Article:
Humour, resignation, despair: Living with inflation in Iran | Middle East News

On paper, the Iranian economy is holding up relatively well as the world finds itself in a once-a-century pandemic.

According to the Iranian Central Bank (CBI), the country’s non-oil sector contracted by just 0.6 percent in the quarter ended June 20 – despite the most acute COVID-19 crisis in the Middle East.

But when you consider how badly the pre-COVID Iranian economy was hurt by the United States’ economic sanctions, the modest contraction takes on a different light.

That nuance is not lost on Iranians, who are living with the aftermath of Washington’s relentless economic blacklisting campaign and years of government economic mismanagement.

That pain spreads in the form of incessant inflation and falling purchasing power as the local currency – the rial – is besieged.

The difficult decisions that result from this are often shared by Iranians on social media.

“Last week I examined a young woman with a benign lump in her breast at the clinic,” one doctor wrote on Twitter. “I said to her, ‘Do another ultrasound in six months, it’s unlikely to grow, but if it works you’ll do better. ‘She came back and said I want to operate now. When I asked why, she said, “Now I can pay for it, in six months I might not be able to.”

Last week I examined Ms. Jouni with a benign breast mass in the clinic. I said, “Sono in 6 months it is unlikely to grow, but if it does grow you better do it.” I came today to have an operation now, I asked the reason, it says “I can pay now, maybe I can’t in 6 months” #dollars

– حمید احمدی (@drhamidahmadi), July 19, 2020

“How do you live?’

According to the Statistical Center of Iran (SCI), inflation in the month ended September 21 rose 34.4 percent year-over-year and 4 percent month-on-month.

As serious as these numbers are, they could undermine purchasing power.

The Iranian central bank also published inflation data earlier, but it was consistently above the figures produced by the statistics office. Last year, President Hassan Rouhani’s government ordered the central bank to stop publishing these figures.

However, on Iranian social media, the way the data is processed doesn’t trigger the same level of passion as living with inflation feels like.

Some tweets smell of fear.

“Seriously, how does it work? [minimum wage] Iranian workers live on 4 million tomans [$143] a month at most? “A user asked on Twitter.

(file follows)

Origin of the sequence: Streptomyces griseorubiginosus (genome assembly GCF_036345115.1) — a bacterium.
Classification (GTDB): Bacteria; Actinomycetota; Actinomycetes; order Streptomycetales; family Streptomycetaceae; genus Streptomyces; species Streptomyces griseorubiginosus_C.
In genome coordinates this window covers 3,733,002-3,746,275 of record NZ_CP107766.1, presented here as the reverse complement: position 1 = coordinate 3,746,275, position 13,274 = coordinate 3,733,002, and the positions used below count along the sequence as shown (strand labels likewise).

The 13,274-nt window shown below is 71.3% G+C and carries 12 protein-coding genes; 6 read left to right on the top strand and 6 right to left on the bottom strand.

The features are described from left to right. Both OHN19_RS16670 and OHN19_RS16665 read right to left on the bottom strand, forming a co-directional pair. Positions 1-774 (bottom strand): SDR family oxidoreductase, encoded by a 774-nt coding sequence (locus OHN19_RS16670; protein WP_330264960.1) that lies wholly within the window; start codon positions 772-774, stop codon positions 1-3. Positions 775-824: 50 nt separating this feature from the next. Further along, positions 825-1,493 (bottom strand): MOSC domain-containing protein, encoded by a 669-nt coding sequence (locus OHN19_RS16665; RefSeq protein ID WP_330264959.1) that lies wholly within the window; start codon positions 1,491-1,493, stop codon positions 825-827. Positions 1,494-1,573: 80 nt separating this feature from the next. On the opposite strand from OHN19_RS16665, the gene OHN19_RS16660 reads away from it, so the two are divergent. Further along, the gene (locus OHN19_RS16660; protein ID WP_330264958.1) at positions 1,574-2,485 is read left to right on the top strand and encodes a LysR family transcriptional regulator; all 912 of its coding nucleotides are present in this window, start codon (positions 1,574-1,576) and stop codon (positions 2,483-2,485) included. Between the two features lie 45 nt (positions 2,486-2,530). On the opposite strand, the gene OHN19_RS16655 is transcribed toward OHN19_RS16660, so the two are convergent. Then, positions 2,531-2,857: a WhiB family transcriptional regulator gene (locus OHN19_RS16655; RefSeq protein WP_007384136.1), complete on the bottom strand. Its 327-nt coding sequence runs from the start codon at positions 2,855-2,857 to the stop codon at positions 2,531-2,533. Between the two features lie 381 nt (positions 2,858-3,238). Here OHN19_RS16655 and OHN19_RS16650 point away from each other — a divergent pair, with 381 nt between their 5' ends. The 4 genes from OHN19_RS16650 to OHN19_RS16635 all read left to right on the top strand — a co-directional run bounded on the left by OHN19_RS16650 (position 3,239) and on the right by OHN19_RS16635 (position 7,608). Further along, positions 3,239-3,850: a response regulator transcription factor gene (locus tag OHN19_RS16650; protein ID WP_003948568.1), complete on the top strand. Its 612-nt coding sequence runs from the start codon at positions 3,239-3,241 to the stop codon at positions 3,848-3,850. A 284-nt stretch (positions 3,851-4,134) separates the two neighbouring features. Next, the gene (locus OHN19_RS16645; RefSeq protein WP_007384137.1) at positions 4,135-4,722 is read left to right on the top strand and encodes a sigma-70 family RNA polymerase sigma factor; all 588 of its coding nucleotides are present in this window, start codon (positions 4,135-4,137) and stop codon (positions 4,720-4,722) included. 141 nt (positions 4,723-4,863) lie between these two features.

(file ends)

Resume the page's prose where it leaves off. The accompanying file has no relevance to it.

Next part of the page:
“When do you go on trips? Where can you buy a house or a car? How could they have good food? What about savings? How could they wear good clothes? What place do leisure activities have in your life? When do you smile? Why did we get so miserable? “

Seriously, how does an Iranian worker live on 3 or 4 million tomans a month at most? Who is traveling Where can I buy a house and a car? How can it be properly nourished? What savings? How do I dress well? What is the place of entertainment in his life? Who laughs? Why are we so miserable? Really spit

– Prisoner 11 (@ VictimN11) September 19, 2020

The lack of predictability every day is another common topic.

A Twitter user wrote about a restaurant near her work that has stopped posting prices on its menus because they change so frequently to keep up with inflation.

“To order, you have to call every day and ask: ‘How much does a set cost [kebab] Koobideh today? ‘”She wrote.

There is catering in our vicinity. Remove the price of groceries from the menu and to order groceries you have to call every day and ask how much do you ask today?
For example, he paid 55 tomans for two punched presses, 60 tomans for Monday! #Inflation #dollars

– marziye mahmoodi (@marziyemahmoodi), September 15, 2020

In a radio interview earlier this month, the spokesman for the Consumer and Producer Protection Organization of Iran (CPPO) admitted that consumers are being weighed down by rising prices, but said the agency could do little to alleviate their troubles other than the prevention of hoarding.

“We have to accept the cost of goods,” he said.

Vulnerable to currency fluctuations

The main driver of the rampant inflation was a seemingly unstoppable depreciation of the Iranian rial against the US dollar and other widely used foreign currencies.

Iran’s national currency began a sharp decline three years ago in anticipation of US President Donald Trump’s unilateral withdrawal from the landmark nuclear deal between Iran and the world powers.